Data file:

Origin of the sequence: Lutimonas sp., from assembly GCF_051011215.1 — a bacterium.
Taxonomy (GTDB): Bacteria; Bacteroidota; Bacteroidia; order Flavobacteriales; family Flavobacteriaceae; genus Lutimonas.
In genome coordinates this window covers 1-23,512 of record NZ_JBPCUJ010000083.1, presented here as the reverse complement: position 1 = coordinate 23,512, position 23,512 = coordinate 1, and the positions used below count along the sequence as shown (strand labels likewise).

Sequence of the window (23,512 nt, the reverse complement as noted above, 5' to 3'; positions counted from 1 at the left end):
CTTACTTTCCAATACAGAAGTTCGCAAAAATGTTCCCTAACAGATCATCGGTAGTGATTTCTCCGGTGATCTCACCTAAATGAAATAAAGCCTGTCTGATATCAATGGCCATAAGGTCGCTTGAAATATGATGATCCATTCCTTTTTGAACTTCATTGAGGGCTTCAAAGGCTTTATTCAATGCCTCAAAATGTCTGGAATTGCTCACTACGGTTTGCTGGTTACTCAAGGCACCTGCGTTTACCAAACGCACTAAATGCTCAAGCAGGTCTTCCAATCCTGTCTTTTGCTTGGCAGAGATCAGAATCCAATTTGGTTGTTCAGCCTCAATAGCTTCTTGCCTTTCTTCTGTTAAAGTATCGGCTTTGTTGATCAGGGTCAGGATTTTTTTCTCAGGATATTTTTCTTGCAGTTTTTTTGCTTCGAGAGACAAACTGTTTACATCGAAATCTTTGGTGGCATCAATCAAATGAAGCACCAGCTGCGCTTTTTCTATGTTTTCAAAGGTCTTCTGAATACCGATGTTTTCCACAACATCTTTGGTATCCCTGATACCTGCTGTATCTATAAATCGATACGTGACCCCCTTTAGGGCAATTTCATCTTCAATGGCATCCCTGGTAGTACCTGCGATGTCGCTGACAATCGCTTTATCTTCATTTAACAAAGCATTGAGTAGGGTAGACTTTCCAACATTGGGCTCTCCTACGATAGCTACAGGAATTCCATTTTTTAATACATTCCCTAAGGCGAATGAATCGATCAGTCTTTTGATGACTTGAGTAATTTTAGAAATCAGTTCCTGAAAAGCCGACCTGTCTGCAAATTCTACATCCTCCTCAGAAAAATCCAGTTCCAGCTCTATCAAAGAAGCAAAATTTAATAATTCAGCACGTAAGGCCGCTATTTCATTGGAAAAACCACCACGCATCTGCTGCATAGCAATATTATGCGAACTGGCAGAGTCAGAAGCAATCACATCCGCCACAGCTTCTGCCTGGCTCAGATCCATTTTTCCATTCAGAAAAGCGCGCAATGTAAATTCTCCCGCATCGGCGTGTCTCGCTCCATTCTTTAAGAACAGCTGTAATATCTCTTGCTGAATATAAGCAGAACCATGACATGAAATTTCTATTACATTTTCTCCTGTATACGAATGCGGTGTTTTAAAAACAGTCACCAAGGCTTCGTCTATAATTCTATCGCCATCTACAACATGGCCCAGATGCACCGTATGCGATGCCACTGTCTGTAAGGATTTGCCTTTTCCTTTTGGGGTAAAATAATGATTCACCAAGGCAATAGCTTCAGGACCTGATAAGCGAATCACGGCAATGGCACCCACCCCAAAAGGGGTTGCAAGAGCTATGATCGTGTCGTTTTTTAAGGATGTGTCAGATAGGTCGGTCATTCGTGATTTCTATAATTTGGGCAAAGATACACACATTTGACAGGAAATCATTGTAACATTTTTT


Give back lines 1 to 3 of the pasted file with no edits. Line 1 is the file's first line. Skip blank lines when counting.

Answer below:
Origin of the sequence: Lutimonas sp., from assembly GCF_051011215.1 — a bacterium.
Taxonomy (GTDB): Bacteria; Bacteroidota; Bacteroidia; order Flavobacteriales; family Flavobacteriaceae; genus Lutimonas.
In genome coordinates this window covers 1-23,512 of record NZ_JBPCUJ010000083.1, presented here as the reverse complement: position 1 = coordinate 23,512, position 23,512 = coordinate 1, and the positions used below count along the sequence as shown (strand labels likewise).